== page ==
... as if it were a real conductor! As you can see, the result is the same - 1 V, 1 kΩ and 1 mA (according to Ohm's law).

schematic

simulate this circuit

The current curve is the same.

STEP 2.2

Op-amp applications

Let's finally see this phenomenon in the famous circuit of an op-amp non-inverting amplifier.

Op-amp virtual short

Here the op-amp (and the R1-R2 voltage divider) acts as the clone voltage source V2 from the conceptual circuits above; it makes the voltage of the non-inverting input (almost) equal to the voltage of the inverting input.

schematic

simulate this circuit

Op-amp virtual circuit

Now we will perform a sophisticated experiment not seen in the textbooks - we will pass a current by our ohmmeter from above through the "virtual wire" that connects the op-amp inputs:-) The result is amazing as above - the current flows unimpeded between the two inputs and is still 1 mA. And here arises the most interesting question, "Where does it come from?" Think for a moment, and if you find it difficult to answer, follow the current path indicated by the arrows. It is also good to explain why...

schematic

simulate this circuit

The current curve is the same as above.

STEP 3.2.1

It is really not that easy, especially with this "ideal" op-amp without power pins; okay, let's do it together then...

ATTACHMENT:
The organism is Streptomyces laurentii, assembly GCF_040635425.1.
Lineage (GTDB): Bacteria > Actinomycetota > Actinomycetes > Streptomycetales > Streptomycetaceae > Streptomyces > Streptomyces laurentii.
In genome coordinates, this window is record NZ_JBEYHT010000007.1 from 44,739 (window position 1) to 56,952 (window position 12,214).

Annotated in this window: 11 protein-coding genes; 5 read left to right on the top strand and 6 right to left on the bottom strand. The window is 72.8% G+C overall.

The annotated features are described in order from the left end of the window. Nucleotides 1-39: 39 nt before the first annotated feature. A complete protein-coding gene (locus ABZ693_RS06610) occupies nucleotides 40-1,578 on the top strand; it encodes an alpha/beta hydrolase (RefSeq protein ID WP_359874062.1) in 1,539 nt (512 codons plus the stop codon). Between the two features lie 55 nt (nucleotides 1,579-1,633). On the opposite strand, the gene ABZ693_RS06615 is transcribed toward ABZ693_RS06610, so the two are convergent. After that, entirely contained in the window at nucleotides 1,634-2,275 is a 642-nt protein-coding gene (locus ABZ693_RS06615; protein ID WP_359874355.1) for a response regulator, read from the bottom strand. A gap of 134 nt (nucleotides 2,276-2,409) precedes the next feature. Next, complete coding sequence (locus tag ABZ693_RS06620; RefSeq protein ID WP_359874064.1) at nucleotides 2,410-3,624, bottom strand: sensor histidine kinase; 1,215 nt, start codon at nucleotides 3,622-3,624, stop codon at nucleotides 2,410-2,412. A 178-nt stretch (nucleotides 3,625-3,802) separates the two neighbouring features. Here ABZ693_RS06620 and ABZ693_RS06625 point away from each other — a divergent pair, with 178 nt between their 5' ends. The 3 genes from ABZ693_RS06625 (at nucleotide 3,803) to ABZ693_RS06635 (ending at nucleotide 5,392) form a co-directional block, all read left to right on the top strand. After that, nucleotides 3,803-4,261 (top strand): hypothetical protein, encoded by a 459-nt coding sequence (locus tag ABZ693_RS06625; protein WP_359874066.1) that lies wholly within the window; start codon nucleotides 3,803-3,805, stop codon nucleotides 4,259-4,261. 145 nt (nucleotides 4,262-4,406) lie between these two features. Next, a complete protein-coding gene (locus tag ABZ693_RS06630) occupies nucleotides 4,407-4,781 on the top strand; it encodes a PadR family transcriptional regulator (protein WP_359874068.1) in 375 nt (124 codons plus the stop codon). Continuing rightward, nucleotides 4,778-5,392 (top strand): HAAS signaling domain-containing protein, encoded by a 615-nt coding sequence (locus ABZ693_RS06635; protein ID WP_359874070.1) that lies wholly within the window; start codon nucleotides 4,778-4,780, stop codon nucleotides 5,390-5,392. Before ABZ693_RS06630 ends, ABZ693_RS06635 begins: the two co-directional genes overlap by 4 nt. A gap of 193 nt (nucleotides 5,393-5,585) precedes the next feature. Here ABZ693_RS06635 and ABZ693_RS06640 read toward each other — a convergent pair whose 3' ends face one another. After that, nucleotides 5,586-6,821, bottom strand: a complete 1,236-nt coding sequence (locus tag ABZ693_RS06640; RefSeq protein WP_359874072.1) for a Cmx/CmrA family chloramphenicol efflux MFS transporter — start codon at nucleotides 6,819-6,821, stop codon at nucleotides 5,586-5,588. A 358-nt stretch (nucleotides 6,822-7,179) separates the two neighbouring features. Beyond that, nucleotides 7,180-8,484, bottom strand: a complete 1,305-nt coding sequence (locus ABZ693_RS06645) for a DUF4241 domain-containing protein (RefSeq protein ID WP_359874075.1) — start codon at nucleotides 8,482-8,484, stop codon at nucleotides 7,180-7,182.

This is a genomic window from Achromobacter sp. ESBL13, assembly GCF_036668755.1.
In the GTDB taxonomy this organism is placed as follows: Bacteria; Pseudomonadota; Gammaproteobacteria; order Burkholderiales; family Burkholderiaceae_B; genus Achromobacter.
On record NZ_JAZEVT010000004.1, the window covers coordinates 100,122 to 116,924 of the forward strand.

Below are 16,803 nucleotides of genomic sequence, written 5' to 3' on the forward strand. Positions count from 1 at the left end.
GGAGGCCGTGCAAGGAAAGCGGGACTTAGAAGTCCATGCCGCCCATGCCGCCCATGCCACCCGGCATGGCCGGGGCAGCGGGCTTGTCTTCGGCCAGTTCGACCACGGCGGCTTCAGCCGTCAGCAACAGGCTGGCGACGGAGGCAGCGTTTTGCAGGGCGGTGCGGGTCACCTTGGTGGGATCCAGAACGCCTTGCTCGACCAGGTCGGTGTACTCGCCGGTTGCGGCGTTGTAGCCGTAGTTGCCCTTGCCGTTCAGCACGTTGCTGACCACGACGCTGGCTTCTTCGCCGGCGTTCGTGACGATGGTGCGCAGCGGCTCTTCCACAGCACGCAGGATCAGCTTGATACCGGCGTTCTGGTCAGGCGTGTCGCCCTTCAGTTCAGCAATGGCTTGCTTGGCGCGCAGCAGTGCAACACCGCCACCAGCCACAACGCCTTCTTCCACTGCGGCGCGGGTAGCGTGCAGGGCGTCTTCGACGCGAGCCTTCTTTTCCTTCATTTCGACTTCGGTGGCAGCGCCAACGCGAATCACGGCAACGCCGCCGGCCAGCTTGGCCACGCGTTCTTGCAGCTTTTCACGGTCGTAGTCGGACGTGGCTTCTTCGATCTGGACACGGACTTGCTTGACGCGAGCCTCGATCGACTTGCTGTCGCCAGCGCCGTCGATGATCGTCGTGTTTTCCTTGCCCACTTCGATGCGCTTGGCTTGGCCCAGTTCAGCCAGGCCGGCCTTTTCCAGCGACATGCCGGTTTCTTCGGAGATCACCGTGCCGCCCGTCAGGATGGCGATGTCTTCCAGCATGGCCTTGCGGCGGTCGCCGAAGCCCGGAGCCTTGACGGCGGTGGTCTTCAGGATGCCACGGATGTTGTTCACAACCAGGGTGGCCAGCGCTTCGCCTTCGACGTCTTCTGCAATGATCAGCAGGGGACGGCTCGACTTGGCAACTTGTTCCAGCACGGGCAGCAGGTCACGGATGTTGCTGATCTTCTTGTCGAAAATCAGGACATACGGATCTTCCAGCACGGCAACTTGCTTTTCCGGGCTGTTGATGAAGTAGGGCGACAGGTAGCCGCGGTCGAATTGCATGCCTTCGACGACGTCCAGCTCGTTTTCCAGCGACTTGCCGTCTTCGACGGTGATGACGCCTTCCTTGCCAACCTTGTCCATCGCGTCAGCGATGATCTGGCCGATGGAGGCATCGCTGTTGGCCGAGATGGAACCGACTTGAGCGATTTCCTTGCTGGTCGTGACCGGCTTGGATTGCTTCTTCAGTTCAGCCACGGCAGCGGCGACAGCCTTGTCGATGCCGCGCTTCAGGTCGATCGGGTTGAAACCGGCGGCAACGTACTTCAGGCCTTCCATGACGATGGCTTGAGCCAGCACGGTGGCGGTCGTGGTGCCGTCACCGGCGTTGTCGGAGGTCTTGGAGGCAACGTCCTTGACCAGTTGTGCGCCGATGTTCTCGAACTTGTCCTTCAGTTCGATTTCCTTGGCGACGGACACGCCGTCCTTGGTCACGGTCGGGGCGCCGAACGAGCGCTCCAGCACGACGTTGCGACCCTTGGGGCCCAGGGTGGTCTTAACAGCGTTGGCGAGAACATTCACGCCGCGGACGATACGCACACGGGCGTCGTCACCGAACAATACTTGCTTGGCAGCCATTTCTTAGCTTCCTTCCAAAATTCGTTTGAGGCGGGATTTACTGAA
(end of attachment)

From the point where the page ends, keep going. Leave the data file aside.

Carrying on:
The current exits the positive Vin terminal, passes through the resistor R, enters the positive V1 terminal, and goes to ground. From there, it enters the negative terminal of the positive power supply Vcc (not shown in the schematic), exits through its positive terminal, and enters the op-amp positive supply pin. It then exits the op-amp output, passes through the resistor R2, exits the output of the voltage divider R1-R2, passes through the ammeter Iin, and finally enters the input source Vin through its negative terminal. So it is not just a "short" between the inputs; it is a rather complex circuit involving various devices. Very interesting - the extremely high differential input resistance of the op-amp is as if shunted with a piece of wire!

Op-amp reaction

There is also another interesting phenomenon here that is extremely important for circuits (systems) with negative feedback - the voltage at the op-amp output rises from 2 to 3 V (hover the mouse over this part of the circuit). This is its reaction to our intervention at its inputs, a basic property of these circuits. In more detail, by drawing current from the output of the voltage divider, the input source Vin lowers the voltage at the inverting input. The op-amp senses this and raises its output voltage to compensate this disturbance.

STEP 3.2.2

Conclusions

In op-amp non-inverting circuits, the op-amp subtracts in a series manner an equivalent voltage from the input voltage, and the zero difference is applied between its inputs. Thus, they are virtually short-circuited (shunted) by a network of two opposite voltage sources of equal voltage that behaves like a zero resistance.

In op-amp inverting circuits, the op-amp does the same thing but in a slightly more complicated way.

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  • \$\begingroup\$ I invite the anonymous downvoter to provide some explanation for their downvote from two days ago; this would benefit everyone. \$\endgroup\$ Nov 5, 2023 at 12:50